When To Plant Seeds I - Knowledgebase Question

Davis, CA
Question by pouloz
January 4, 2000
I would like to plant a variety of seeds (veg., annuals & perennials) asap. When can I plant outside or would I be able to start sooner inside? If inside, do the seeds need direct sunlight?


Image
Answer from NGA
January 4, 2000

0

space to accommodate the plants as they grow!


Once they have germinated, most annual seedlings grow nicely at a temperature a bit cooler than the normal room, say 60 or 65 degrees. As they grow you will need to raise the light to keep it within just a few inches of the tops of the plants. Eventually you can move them to a cold frame to harden off or gradually acclimate them to being outdoors over the course of a week or so. When the weather begins to settle, somewhere around your last average frost date you can plant them outside. Keep an eye on them and be prepared to cover them at night if a cold snap hits.


Seed starting is lots of fun and part of the fun is in the experimentation -- gardeners learn something new all the time, so don't feel intimidated. You might find some of the following general (and detailed) information useful:


Seedstarting Made Easy at http://www.gardeners.com/garde...


Seedling Savvy at http://207.201.7.73/nga/articl...


Finally, you can follow principles of successive cropping and even push for a fall crop -- to work out the finer points of this you might look at a few books. One I particularly like for its schedules and suggestions is "Square Foot Gardening" by Mel Bartholomew ISBN 0-87857-340-2 -- amny of the techniques and suggestions work as well in a large garden as in a small one.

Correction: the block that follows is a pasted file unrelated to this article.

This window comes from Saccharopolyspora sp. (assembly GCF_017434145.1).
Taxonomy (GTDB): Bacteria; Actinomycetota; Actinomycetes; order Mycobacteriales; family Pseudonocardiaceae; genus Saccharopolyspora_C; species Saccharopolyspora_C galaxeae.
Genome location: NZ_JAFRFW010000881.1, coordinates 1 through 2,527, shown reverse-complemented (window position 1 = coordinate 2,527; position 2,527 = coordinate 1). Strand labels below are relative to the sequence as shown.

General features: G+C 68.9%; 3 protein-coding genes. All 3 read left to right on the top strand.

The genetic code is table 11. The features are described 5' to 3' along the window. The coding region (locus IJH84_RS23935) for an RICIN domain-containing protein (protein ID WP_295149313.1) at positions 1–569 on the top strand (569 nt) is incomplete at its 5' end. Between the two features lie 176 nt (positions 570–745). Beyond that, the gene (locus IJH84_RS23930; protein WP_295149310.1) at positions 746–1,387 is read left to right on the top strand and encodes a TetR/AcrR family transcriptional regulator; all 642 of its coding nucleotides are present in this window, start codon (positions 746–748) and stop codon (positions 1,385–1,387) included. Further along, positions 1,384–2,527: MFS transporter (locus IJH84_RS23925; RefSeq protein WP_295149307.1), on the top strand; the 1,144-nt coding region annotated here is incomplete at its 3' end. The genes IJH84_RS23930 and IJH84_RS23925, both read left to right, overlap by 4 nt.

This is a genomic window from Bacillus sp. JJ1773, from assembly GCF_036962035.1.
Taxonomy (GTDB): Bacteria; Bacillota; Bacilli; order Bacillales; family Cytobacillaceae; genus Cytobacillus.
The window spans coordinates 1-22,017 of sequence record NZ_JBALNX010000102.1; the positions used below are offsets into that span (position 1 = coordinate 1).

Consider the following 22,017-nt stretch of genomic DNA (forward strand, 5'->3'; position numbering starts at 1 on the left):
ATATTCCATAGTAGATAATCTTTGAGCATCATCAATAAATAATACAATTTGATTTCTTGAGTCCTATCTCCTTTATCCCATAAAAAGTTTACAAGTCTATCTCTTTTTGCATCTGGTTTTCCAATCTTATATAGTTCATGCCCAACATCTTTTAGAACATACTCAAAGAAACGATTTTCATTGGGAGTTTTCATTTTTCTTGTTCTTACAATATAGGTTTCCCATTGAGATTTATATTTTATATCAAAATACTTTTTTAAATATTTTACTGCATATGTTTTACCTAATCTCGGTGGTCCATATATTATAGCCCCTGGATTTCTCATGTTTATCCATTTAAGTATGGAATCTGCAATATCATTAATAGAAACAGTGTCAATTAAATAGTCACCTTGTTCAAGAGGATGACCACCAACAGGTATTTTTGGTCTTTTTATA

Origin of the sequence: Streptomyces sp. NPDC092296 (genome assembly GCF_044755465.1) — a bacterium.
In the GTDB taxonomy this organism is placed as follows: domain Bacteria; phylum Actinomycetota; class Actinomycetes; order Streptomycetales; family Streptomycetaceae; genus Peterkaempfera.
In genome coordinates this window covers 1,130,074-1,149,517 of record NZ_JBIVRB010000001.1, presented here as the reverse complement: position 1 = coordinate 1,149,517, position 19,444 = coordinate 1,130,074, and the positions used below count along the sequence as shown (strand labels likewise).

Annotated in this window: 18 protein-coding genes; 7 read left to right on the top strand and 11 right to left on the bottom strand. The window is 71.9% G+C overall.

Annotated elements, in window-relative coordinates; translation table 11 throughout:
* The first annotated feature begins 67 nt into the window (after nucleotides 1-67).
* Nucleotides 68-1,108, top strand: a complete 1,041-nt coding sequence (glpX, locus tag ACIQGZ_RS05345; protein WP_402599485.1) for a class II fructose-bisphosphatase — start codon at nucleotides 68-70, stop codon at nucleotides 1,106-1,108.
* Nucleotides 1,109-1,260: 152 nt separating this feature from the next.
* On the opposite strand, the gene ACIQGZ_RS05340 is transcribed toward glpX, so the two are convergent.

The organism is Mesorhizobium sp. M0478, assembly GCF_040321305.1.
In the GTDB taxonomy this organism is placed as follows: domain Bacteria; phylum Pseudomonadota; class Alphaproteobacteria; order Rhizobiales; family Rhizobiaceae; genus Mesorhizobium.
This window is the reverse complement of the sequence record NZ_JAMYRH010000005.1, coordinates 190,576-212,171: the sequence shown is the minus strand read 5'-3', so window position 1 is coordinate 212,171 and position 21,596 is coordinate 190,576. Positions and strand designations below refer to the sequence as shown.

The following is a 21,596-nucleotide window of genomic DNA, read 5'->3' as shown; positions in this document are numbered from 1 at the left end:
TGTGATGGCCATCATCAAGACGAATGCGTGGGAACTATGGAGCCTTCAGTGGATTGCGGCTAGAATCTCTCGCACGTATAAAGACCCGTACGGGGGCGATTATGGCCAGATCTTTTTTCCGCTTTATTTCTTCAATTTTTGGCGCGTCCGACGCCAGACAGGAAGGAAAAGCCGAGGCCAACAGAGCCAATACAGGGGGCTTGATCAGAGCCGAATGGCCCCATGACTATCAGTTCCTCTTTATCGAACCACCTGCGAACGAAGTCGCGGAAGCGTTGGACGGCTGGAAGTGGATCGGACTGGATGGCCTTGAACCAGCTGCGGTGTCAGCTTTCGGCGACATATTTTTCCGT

Good luck with your garden!




space to accommodate the plants as they grow!


Once they have germinated, most annual seedlings grow nicely at a temperature a bit cooler than the normal room, say 60 or 65 degrees. As they grow you will need to raise the light to keep it within just a few inches of the tops of the plants. Eventually you can move them to a cold frame to harden off or gradually acclimate them to being outdoors over the course of a week or so. When the weather begins to settle, somewhere around your last average frost date you can plant them outside. Keep an eye on them and be prepared to cover them at night if a cold snap hits.


Seed starting is lots of fun and part of the fun is in the experimentation -- gardeners learn something new all the time, so don't feel intimidated. You might find some of the following general (and detailed) information useful:


Seedstarting Made Easy at http://www.gardeners.com/garde...


Seedling Savvy at http://207.201.7.73/nga/articl...


Finally, you can follow principles of successive cropping and even push for a fall crop -- to work out the finer points of this you might look at a few books. One I particularly like for its schedules and suggestions is "Square Foot Gardening" by Mel Bartholomew ISBN 0-87857-340-2 -- amny of the techniques and suggestions work as well in a large garden as in a small one.


Good luck with your garden!




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